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Friday, 1 June, 2001, 14:30 GMT 15:30 UK
Warning over e-mail snooping
By BBC News Online technology correspondent Mark Ward
European citizens are being warned that encryption is no panacea against the tapping of electronic communications.
This week the European parliament recommended that citizens and companies adopt encryption to protect their messages from the Echelon electronic eavesdropping system.
Others fear that because encryption software can be tricky to use many citizens will be put off using it.
This week saw the publication of a long-awaited European Commission report on the Echelon electronic eavesdropping network.
The report confirmed the existence of the network, which is operated by intelligence services in US, UK, Canada, Australia and New Zealand, and revealed that it had the ability to routinely tap phone calls and faxes as well as almost any type of net-based communication.
The report recommended that citizens and businesses routinely use encryption technologies to scramble electronic messages to ensure that if Echelon captures them it will be unable to decipher them.
"You should not get a false sense of security by using encryption," said Caspar Bowden, director of internet thinktank the Foundation for Information Policy Research, "but that's not a reason not to use it routinely."
Mr Bowden said encrypting e-mails will confound Echelon-like surveillance in which intelligence services casually trawl through datastreams looking for "suspicious" activity or messages containing key words.
Although encryption scrambles the contents of a message, it does nothing to hide who it is being sent to, so intelligence agencies can still track who is communicating with whom.
But, he said, it is unlikely to protect people if they attract the undivided attention of intelligence services because they would be able to exploit vulnerabilities in the software on a machine despatching e-mail messages.
Mr Bowden said that many software packages that do protect e-mail messages are hard to use for people who are unfamiliar with computers.
Last year two US researchers from Carnegie Mellon University asked 12 test subjects to try to send an encrypted e-mail message using PGP 5.0 - one of the most popular encryption programs available.
Of the 12 subjects who underwent the 90 minute test, three failed to properly encrypt the message they were sending, seven used the wrong keys to encrypt it and one was unable to work out how to send the message at all. All those taking part were college undergraduates and very familiar with e-mail.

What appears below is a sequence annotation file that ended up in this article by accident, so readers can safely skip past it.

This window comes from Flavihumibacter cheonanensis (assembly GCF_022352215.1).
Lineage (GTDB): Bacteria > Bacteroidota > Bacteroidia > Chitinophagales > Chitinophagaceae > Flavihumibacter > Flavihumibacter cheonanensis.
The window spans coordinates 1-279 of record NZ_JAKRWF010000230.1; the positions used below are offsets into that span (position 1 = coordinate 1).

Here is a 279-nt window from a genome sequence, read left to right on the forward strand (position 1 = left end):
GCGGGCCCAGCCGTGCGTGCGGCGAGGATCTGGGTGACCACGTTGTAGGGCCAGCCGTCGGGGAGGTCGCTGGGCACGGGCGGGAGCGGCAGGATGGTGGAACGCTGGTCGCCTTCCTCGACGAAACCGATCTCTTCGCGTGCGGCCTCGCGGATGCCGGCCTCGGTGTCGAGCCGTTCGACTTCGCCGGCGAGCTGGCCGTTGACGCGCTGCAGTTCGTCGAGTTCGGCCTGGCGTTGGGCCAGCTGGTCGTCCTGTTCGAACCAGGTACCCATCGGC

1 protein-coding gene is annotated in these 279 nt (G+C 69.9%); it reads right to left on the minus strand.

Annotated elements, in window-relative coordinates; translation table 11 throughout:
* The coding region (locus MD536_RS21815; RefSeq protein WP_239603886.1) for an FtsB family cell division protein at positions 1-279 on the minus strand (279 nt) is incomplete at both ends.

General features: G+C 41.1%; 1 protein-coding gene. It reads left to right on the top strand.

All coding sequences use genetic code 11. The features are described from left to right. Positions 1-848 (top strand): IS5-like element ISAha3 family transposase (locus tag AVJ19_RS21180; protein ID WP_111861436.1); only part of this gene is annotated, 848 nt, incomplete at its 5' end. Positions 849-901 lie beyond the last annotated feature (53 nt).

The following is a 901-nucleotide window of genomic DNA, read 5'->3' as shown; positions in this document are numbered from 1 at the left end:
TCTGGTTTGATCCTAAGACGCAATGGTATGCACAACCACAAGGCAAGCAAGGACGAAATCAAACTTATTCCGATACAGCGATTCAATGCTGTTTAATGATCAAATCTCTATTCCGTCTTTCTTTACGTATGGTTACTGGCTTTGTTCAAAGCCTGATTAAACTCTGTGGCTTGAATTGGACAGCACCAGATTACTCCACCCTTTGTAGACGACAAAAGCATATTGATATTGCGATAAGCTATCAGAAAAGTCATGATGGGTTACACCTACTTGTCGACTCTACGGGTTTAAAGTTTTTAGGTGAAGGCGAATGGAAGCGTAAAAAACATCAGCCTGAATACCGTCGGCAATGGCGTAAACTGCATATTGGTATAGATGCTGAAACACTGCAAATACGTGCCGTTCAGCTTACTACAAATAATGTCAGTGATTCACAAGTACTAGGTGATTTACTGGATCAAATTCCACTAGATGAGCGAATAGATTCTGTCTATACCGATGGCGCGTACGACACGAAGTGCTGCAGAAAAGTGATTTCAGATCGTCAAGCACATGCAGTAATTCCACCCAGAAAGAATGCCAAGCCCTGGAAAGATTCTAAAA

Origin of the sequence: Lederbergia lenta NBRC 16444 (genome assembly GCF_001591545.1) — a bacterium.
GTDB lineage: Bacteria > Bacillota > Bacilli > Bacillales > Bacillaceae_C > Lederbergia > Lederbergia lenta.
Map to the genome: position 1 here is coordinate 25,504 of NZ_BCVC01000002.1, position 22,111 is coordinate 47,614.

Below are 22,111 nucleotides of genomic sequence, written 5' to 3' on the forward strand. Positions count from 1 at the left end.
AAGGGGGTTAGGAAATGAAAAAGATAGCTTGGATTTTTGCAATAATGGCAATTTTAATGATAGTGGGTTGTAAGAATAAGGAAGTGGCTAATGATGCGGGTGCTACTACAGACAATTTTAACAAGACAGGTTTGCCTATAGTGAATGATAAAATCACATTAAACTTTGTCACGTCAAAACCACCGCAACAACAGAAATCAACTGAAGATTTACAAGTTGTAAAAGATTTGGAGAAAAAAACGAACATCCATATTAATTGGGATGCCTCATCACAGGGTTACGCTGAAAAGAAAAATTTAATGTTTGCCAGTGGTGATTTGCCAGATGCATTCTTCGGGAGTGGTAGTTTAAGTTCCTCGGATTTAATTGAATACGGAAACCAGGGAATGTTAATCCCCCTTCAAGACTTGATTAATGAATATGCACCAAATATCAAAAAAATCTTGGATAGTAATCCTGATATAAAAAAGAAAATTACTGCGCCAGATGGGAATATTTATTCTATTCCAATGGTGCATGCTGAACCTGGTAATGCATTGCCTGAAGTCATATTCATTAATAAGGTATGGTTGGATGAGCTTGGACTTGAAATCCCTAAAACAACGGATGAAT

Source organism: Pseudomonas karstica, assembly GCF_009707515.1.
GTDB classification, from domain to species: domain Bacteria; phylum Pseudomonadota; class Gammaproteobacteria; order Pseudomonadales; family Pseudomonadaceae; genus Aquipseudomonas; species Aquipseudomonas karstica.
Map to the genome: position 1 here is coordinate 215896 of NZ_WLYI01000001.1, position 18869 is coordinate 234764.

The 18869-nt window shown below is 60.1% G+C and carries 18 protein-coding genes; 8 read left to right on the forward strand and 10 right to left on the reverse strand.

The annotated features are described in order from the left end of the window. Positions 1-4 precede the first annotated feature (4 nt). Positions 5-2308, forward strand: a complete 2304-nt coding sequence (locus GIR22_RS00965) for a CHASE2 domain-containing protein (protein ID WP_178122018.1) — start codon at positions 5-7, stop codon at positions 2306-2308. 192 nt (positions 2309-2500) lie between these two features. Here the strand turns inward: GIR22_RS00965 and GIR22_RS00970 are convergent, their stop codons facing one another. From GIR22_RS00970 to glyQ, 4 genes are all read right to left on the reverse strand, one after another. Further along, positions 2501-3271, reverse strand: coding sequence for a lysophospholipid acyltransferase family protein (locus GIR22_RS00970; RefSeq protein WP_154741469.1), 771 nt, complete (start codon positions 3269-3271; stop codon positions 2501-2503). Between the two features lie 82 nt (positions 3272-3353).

The test subjects struggled because they did not fully understand how the encryption system of PGP works. It uses a technique known as public key cryptography to scramble messages.
Public key encryption uses two keys to scramble and decipher messages. One key is known as a public key and is widely distributed; the other, the private key, is held securely by an individual.
Messages are protected by scrambling them with the public key of the person you are sending a message to. Mathematics ensures that only the private key held by the person you are mailing can decrypt the message.
But the Carnegie Mellon researchers said this concept proved tricky for their subjects to grasp. They concluded: "It does not make public-key encryption of electronic mail manageable for average computer users."
Mr Bowden said changes to e-mail and Web software were likely to make it easier for people to use encryption and stop their online activity being tracked routinely.
"It's only a year since cryptography export controls on US software were eased," he said. "So software designers are at an early stage of integrating encryption seamlessly."
Certainly the number of secure software packages and web-based systems that attempt to make encryption easier to use are increasing. Now citizens can use websites like Groove.net, that lets people collaborate securely over the web, and Hushmail that routinely encrypts mail messages.
However, British citizens should be aware that the controversial Regulation of Investigatory Powers (RIP) Act gives law enforcement agencies the right to demand decryption keys from anyone, and it imposes prison sentences on those that refuse to hand them over.
The RIP Act also forbids people, under threat of prison, from telling anyone that they have been asked to hand over their key. In at least two reports legal experts have condemned these decryption powers as a breach of human rights.
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